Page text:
Are you considering purchasing an air purifier for mold? Clean air is more than just important, it is essential. Because the air quality in our country is declining, air pollution illnesses are on the rise. Are you trying to decide which are the best home air purifiers for mold? A home air purifier is an excellent way to reduce concentrations of pollutants and to remove mold spores, dust, and other allergens from the air in your home to help prevent allergic reactions, asthma attacks, and respiratory problems.
If you have mold in your home, you still need to have it removed in order to prevent further damage to your home and to prevent potentially serious health problems from affecting you and your family. Even if you have no current mold issue, mold can and will enter your home from the outdoors, either through open windows and doors or from being tracked in on your clothing and shoes. Only in a contained, sanitized laboratory environment, where extreme air filtration measures are in place, can you find anything close to a mold-free building or room. So utilizing a home air purifier can still be a great way to improve indoor air quality.
One of the largest air filters in your home is wall-to-wall carpeting or area rugs. Carpets trap dust, dirt, and other pollutants and hold these around the carpet fibers. Although carpeting and area rugs will “trap” pollutants out of your air, they require you to periodically vacuum them to further remove the dirt and dust. As you vacuum the carpets, a lot of the pollutants will be sucked into the machine, which can then be emptied, eliminating the pollutants from your home. However, most of today’s vacuum cleaners only have HEPA-like air filters, which is not the same as a true HEPA filter. As you use your vacuum, some of the air will be re-circulated back into your environment, including many smaller particles of the pollutants. Because of this re-circulation, vacuum cleaners are unable to clean the air as completely as an air purifier does.
The best air purifiers for mold and other types of contaminants are mechanical air purifiers, which work by capturing mold spores and other particles in the air, like dust, animal dander, secondhand smoke, and pollen, in a replaceable or cleanable filter. The most effective air purifiers have high-efficiency particulate air (HEPA) filters, which meet strict guidelines established by the U.S. Department of Energy. HEPA filters must remove 99.97 percent of all particles that have a size of 0.3 microns (one micron equals one millionth of a meter) or larger from the air that passes through them. Mold spores, pet dander, and other debris removed from the air are trapped in the filters and cannot be released into the air in the home again. It is important to choose a mechanical air purifier with a HEPA filter, though, because other filters only remove the larger debris from the air and may miss many mold spores since those are so tiny.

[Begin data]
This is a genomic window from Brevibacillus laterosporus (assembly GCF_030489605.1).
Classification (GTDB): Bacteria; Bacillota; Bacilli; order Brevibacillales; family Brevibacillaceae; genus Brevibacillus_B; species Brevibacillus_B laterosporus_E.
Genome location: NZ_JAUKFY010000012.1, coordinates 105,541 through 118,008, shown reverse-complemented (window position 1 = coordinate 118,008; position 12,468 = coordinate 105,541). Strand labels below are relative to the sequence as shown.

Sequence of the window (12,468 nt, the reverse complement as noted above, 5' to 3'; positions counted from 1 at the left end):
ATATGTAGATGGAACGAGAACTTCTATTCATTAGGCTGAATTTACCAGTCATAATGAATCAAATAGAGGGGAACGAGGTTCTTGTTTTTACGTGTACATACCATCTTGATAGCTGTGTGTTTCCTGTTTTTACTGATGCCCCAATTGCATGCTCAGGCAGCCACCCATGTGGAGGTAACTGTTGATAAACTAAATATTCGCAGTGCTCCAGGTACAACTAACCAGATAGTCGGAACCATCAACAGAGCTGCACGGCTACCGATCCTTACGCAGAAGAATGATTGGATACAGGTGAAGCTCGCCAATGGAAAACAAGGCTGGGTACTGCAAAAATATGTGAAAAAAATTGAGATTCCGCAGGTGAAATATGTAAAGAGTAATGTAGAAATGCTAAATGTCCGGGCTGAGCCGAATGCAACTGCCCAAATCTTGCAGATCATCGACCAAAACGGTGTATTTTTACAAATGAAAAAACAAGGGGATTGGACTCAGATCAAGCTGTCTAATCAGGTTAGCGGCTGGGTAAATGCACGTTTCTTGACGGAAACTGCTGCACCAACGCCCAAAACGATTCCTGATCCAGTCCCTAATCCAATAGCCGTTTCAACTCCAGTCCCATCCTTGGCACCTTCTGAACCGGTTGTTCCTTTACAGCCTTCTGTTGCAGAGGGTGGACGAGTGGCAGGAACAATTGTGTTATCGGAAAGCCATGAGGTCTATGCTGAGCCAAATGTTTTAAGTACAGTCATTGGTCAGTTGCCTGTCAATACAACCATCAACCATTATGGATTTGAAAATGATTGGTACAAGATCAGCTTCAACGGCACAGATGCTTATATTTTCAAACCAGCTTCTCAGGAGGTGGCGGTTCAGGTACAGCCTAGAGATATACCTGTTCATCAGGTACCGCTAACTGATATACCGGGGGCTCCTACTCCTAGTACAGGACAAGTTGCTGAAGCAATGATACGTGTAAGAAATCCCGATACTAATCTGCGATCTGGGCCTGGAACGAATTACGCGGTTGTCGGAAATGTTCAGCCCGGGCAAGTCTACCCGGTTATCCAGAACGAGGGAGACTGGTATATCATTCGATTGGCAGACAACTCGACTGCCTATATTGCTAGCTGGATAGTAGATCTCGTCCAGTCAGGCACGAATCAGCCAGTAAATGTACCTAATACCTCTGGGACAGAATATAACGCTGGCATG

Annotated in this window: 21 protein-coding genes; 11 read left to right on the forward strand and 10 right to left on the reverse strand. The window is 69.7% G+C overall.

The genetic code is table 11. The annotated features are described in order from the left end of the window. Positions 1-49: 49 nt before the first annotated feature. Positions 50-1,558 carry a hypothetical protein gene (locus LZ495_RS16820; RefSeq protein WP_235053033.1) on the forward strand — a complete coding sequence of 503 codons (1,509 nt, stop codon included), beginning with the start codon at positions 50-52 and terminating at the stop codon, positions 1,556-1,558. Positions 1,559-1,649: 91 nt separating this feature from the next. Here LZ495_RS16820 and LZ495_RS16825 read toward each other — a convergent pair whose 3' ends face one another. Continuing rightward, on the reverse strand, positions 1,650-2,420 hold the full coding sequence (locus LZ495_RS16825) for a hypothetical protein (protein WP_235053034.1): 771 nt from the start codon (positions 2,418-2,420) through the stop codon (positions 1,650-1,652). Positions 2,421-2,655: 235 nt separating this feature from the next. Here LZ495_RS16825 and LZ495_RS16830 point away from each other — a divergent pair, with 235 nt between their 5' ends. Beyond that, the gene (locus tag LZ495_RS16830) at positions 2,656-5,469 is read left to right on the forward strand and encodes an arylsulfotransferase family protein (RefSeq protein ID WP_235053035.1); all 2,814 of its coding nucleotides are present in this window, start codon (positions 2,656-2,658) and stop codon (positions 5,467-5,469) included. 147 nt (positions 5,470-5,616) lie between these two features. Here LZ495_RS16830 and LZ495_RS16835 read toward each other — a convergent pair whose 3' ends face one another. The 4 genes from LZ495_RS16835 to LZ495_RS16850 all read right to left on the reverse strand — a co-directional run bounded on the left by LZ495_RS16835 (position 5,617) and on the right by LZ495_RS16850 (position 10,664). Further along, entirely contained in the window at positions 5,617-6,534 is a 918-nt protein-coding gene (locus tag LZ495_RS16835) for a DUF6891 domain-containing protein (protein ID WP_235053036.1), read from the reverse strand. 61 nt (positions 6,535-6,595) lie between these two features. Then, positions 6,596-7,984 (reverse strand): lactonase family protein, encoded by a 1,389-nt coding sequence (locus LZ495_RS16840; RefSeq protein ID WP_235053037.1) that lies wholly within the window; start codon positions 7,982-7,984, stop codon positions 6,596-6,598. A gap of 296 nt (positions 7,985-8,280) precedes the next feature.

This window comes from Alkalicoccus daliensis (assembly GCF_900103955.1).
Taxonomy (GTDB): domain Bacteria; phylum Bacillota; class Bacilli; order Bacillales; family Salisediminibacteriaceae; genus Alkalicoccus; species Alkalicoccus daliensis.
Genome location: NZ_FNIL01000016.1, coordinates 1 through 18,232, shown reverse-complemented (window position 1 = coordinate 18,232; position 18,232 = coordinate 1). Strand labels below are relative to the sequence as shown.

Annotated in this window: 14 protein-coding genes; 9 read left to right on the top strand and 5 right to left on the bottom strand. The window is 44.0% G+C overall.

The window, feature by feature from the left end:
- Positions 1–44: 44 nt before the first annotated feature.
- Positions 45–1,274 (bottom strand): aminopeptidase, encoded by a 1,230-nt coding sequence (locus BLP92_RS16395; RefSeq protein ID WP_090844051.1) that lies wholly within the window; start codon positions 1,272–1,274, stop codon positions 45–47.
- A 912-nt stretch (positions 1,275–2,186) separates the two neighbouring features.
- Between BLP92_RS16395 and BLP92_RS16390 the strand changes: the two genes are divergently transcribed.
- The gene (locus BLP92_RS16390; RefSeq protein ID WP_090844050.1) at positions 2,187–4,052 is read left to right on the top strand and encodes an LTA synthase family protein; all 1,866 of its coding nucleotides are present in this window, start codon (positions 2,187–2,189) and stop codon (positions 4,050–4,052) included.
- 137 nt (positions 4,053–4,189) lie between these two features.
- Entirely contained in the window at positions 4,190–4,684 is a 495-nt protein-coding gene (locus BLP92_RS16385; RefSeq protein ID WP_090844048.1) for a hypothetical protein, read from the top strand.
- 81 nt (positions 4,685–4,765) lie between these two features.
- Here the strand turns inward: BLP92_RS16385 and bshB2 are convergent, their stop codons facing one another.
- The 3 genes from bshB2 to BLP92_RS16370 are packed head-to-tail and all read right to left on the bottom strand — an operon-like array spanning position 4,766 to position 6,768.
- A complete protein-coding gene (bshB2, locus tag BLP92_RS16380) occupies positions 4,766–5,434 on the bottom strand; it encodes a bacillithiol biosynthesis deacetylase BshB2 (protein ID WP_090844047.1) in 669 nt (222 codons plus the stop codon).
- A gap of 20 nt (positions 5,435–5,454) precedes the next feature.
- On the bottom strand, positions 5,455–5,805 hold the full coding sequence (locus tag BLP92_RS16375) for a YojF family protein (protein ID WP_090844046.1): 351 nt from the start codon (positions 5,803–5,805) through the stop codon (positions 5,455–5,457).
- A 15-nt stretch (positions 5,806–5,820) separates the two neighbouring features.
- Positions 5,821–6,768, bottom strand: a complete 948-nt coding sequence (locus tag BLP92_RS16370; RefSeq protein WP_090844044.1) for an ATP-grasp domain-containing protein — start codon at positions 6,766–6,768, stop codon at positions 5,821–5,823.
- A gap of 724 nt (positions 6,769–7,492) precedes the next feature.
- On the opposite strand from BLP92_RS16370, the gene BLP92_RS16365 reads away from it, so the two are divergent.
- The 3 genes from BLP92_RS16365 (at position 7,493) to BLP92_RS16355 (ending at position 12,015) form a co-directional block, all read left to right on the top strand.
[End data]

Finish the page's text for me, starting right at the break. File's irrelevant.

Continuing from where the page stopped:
Some other air purifiers for mold are ionic air purifiers, which work by charging the particles of mold and other debris in the air so that they stick together and stick to surfaces like walls and furniture. You’re less likely to breathe them in that way, but they are still in the home and mold can still grow and spread on these surfaces. Mold spores can also be easily stirred up by simple activities like dusting or vacuuming, and then they can be inhaled and make you sick. That’s why we prefer mechanical air purifiers; they prevent mold spores and other debris from getting into the household air again. They are simply more effective.
We recommend purchasing an air purifier if:
Of course, anyone that is concerned about the potential health risks of exposure to mold in their home, which can be considerable, can benefit from a good air purifier. If you already own an air purifier, that’s fine, but make sure you use it. Having one sitting in the corner, not running, is of no help to anyone. But if you agree with us that an air purifier will be beneficial, and are planning on purchasing an air purifier, it is important to make sure that the purifier you choose has a filter that carries a HEPA rating. Another thing to consider is the number of times all of the air in the room or area will pass through the purifier in one hour’s time. The purifier must be able to circulate all the air at least 4 to 5 times every hour. If you buy the correct size and type of machine, there’s really no downside to having one in your home.
We think Honeywell air purifiers are the best home air purifiers available, for a number of reasons:
To find out more about our preferred brand of air purifier for mold, and to read the consumer reviews which are extremely helpful, follow this link to Amazon.com.